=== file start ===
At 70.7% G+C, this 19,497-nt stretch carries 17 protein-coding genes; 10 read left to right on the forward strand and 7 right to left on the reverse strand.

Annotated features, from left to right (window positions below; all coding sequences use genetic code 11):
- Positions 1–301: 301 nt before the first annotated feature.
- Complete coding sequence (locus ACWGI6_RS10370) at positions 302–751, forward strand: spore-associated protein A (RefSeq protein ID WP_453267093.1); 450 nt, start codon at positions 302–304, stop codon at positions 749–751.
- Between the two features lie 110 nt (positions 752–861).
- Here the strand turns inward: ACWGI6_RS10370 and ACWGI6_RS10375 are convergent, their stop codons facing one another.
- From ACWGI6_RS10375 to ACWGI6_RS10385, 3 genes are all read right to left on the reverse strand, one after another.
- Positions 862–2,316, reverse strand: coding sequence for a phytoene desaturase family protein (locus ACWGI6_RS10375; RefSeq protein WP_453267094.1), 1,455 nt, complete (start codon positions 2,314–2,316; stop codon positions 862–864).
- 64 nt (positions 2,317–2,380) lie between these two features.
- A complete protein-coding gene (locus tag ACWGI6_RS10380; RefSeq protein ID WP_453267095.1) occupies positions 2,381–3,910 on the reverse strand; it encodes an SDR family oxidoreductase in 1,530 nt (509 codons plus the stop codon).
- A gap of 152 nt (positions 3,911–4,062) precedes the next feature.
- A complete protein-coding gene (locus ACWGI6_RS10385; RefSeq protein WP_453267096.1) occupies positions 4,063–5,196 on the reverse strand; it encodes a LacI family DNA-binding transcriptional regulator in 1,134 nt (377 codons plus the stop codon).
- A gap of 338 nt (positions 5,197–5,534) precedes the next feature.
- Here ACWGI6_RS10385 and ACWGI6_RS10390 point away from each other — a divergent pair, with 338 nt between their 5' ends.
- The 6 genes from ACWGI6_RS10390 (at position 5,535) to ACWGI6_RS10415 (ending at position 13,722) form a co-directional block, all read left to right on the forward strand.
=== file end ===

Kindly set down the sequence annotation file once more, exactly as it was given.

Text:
At 70.7% G+C, this 19,497-nt stretch carries 17 protein-coding genes; 10 read left to right on the forward strand and 7 right to left on the reverse strand.

Annotated features, from left to right (window positions below; all coding sequences use genetic code 11):
- Positions 1–301: 301 nt before the first annotated feature.
- Complete coding sequence (locus ACWGI6_RS10370) at positions 302–751, forward strand: spore-associated protein A (RefSeq protein ID WP_453267093.1); 450 nt, start codon at positions 302–304, stop codon at positions 749–751.
- Between the two features lie 110 nt (positions 752–861).
- Here the strand turns inward: ACWGI6_RS10370 and ACWGI6_RS10375 are convergent, their stop codons facing one another.
- From ACWGI6_RS10375 to ACWGI6_RS10385, 3 genes are all read right to left on the reverse strand, one after another.
- Positions 862–2,316, reverse strand: coding sequence for a phytoene desaturase family protein (locus ACWGI6_RS10375; RefSeq protein WP_453267094.1), 1,455 nt, complete (start codon positions 2,314–2,316; stop codon positions 862–864).
- 64 nt (positions 2,317–2,380) lie between these two features.
- A complete protein-coding gene (locus tag ACWGI6_RS10380; RefSeq protein ID WP_453267095.1) occupies positions 2,381–3,910 on the reverse strand; it encodes an SDR family oxidoreductase in 1,530 nt (509 codons plus the stop codon).
- A gap of 152 nt (positions 3,911–4,062) precedes the next feature.
- A complete protein-coding gene (locus ACWGI6_RS10385; RefSeq protein WP_453267096.1) occupies positions 4,063–5,196 on the reverse strand; it encodes a LacI family DNA-binding transcriptional regulator in 1,134 nt (377 codons plus the stop codon).
- A gap of 338 nt (positions 5,197–5,534) precedes the next feature.
- Here ACWGI6_RS10385 and ACWGI6_RS10390 point away from each other — a divergent pair, with 338 nt between their 5' ends.
- The 6 genes from ACWGI6_RS10390 (at position 5,535) to ACWGI6_RS10415 (ending at position 13,722) form a co-directional block, all read left to right on the forward strand.